The Moulin Rouge experience!

Sara Colohan
Me dressing up for Moulin Rouge night in Paris!

EDITORIAL FOR life magazine

I grew up in a small town in Galway, a far cry from the glitzy cabarets I work on nowadays! Like most kids from a provincial town, I was fascinated by fashion and glamour and always wanted to work in the area. I’ve been lucky enough to build a career in fashion and stage production and after spending most of last year producing shows in the West End, I’ve come home to focus on my burlesque cabaret show The Tassel Club! It’s exciting to see how Irish audiences have unequivocally embraced burlesque and The Tassel Club is really enjoying its pre eminent status as the sexiest cabaret show around! Ironically, it’s this flattering accolade that puts a lot of pressure on me to keep up production standards! I’m constantly looking for inspiration for the shows and travel abroad quite often in search of unique exotic stars to bring to the Irish stage! On a recent trip, I visited the very heart of erotic cabaret – arguably the most famous club on the planet, The Moulin Rouge. Ireland’s leading showgirl and star performer at The Tassel Club, Mz Epiphany de Meanour came with me to check out what her Parisian counterparts were getting up to.

The Moulin Rouge has been flashing high class flesh for over a hundred years and I can tell you, it isn’t showing any signs of covering up! I‘ve tried to visualise The Tassel Club mirroring it’s gruelling schedule of two shows a day, employing sixty five full time dancers and running for a hundred years! I’ve managed to bolster my confidence by concluding that the original Moulin Rouge owners could never have predicted their clubs’ success when they first started out! In fact, considering how so called ‘respectable’ French society frowned on and venomously condemned the club in its formative years, it’s to be heartily applauded for managing to cement its status as an internationally venerated French institution drawing more than 600 000 spectators through its doors every year. I read up a little on the club‘s history before my visit and was amazed at the myriad of stars who’ve tread its’ well worn boards. Unique performers like La Goulue, Josephine Baker, Ella Fitzgearld and Frank Sinatra all performed there and of course, it was also the subject of many paintings by post impressionist artist Henri de Toulouse Lautrec. La Goulue was the subject of Lautrec’s first Moulin Rouge poster and possibly the first ever reported Can Can performer. Her infamous act involved grabbing drinks from the audience (permitted or not!) and getting as drunk as possible during her audacious saucy, high kicking dance routine! She thrilled and I’m sure frightened the life out of audiences by launching a series of high kicks, targeting and knocking off men’s hats!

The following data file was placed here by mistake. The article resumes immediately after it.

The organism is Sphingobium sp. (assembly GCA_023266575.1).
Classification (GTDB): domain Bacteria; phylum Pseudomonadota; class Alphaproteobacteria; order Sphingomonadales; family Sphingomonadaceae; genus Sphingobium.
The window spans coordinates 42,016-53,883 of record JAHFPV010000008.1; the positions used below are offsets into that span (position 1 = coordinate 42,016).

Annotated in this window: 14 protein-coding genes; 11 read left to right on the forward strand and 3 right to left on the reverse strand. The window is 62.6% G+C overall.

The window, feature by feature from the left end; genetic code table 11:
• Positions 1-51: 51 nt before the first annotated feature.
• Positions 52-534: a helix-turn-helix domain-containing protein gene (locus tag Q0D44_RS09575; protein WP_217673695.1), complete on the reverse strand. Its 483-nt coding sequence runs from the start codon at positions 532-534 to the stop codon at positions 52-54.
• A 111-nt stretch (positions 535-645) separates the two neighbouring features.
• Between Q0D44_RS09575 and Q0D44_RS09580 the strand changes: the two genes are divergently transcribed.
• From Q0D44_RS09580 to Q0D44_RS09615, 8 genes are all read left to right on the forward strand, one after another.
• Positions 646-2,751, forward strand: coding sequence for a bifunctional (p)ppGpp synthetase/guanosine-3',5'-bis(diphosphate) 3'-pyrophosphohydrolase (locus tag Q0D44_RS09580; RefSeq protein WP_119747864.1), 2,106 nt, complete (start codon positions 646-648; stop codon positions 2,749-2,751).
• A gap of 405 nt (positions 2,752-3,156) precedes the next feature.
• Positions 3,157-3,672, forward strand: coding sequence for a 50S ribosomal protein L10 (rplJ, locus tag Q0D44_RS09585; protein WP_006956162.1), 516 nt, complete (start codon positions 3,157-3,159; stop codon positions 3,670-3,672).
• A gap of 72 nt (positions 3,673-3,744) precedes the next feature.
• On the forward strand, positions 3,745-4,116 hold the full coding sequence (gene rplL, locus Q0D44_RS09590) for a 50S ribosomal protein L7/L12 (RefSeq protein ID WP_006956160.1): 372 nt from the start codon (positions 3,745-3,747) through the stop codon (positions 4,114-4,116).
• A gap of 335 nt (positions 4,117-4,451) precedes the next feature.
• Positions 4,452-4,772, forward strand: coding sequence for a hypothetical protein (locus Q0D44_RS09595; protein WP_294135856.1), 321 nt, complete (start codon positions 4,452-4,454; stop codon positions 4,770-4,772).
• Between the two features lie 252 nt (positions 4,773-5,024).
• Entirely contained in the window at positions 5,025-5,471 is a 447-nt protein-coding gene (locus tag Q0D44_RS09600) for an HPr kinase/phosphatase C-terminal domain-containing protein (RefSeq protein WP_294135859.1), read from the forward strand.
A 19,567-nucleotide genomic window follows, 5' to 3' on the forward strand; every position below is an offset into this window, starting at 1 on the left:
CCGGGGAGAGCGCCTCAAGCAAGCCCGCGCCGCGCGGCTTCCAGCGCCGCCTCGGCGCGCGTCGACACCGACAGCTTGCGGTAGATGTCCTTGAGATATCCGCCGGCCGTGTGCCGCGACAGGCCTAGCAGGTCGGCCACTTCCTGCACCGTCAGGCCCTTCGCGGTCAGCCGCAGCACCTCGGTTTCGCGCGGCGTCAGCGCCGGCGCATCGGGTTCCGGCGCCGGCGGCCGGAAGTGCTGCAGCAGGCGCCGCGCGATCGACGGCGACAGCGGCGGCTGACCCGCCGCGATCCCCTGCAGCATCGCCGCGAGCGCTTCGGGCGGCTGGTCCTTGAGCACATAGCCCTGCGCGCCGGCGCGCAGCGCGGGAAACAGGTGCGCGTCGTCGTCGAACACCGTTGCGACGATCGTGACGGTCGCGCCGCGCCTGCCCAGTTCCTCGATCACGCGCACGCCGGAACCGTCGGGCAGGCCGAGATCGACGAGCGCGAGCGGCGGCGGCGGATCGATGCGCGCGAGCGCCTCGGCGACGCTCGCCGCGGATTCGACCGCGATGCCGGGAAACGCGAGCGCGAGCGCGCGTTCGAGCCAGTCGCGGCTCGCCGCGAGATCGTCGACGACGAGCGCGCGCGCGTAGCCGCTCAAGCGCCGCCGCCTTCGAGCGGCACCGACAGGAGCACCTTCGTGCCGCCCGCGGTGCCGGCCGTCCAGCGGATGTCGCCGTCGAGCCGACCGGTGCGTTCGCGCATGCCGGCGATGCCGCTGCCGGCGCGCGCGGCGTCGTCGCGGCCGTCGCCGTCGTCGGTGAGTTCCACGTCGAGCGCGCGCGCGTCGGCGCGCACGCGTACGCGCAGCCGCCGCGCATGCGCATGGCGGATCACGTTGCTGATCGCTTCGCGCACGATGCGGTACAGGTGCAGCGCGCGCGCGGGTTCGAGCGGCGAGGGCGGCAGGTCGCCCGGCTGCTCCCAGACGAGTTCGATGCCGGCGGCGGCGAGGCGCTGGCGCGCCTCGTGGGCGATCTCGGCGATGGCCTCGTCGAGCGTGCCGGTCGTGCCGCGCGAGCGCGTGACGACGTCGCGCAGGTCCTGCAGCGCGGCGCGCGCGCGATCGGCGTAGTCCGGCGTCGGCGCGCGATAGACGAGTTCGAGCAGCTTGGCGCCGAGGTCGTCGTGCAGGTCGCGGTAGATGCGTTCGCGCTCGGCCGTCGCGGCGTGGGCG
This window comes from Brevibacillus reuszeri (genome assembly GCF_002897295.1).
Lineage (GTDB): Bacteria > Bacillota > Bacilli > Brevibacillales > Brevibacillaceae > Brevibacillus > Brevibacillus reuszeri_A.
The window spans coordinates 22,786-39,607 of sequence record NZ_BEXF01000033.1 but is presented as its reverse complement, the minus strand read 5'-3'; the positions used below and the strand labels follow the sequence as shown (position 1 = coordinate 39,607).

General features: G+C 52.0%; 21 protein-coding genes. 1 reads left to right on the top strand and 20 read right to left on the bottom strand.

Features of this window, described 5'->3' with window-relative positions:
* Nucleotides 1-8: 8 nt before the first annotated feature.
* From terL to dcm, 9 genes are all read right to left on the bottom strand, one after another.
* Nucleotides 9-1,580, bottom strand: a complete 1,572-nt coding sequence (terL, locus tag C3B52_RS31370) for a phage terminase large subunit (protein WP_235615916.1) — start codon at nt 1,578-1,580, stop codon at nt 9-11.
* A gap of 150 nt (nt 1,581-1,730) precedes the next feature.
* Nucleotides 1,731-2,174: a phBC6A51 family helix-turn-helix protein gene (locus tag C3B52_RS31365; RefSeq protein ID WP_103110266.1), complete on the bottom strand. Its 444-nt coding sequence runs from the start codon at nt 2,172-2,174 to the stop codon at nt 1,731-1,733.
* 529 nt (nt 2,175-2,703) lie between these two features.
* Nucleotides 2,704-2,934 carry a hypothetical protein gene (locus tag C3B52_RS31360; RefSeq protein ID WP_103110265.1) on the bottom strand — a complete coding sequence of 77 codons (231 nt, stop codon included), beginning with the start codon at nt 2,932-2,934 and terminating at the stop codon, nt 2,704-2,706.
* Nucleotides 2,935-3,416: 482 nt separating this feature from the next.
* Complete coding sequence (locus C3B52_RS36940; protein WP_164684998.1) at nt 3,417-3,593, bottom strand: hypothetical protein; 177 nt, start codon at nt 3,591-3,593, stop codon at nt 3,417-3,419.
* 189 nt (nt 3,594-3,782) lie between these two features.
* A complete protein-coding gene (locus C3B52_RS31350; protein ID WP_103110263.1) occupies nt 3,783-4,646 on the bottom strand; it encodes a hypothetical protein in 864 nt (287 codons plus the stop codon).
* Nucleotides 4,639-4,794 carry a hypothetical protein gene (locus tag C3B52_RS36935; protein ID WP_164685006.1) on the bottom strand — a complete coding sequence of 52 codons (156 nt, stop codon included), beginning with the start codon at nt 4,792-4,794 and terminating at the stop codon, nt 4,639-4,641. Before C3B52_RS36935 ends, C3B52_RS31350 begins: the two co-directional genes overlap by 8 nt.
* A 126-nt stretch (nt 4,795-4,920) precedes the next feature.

Kittie Kittie Kan Kan, our own can can troupe might try and re in act that performance some night at The Tassel Club, but I’ll have to warn my insurance company first! En route to The Moulin Rouge we detoured via The Ritz hotel. Epiphany is a huge fan of burlesque goddess Dita Von Teese, and as Dita had recently named the Parisian Ritz her favourite hotel we just had to pay a visit! Just as you’d expect, The Ritz gives you the royal treatment even if your budget doesn’t stretch past afternoon tea! We were whisked off to a private salon where we stuffed ourselves with mini cream ├ęclairs and cheese cake! With little regard for the tight squeeze into our laced up finery for the show later on we finished off the last of the cakes and joked that an extra tight tug on the corset strings would be in order after our shameless indulgence! We were both pretty excited as it was our very first visit to the club.

When we arrived at District 18, I could see straight away that The Pigalle district is to Paris what Soho is to London, a rundown assortment of adult entertainment businesses. The Moulin Rouge is a veritable national treasure but sits aside tacky strip clubs and countless sex shops in an incongruous mix of city planning. If the truth be told, I was fascinated by this part of town and felt disappointed that there wasn’t a chic little bar or cafe where we could sit and spy on the late night revellers. Just minutes from the iconic splash of red light from the Moulin Rouge windmill, I noticed a dilapidated, decidedly feral looking sign for The Black Cat or ‘Cabaret Artistique’ as it was first called before changing its name to Le Chat Noir. It was the very first Parisian review bar, opening just before The Moulin Rouge in 1881 and all the up-and-coming cabaret artists tried out their new acts there before performing to a paying audience. It was visited by people from all walks of life: women of high society, tourists, bankers, doctors, journalists and was also home to all the literary and artistic giants of the time before they shifted their patronage to the glitzy new neighbour.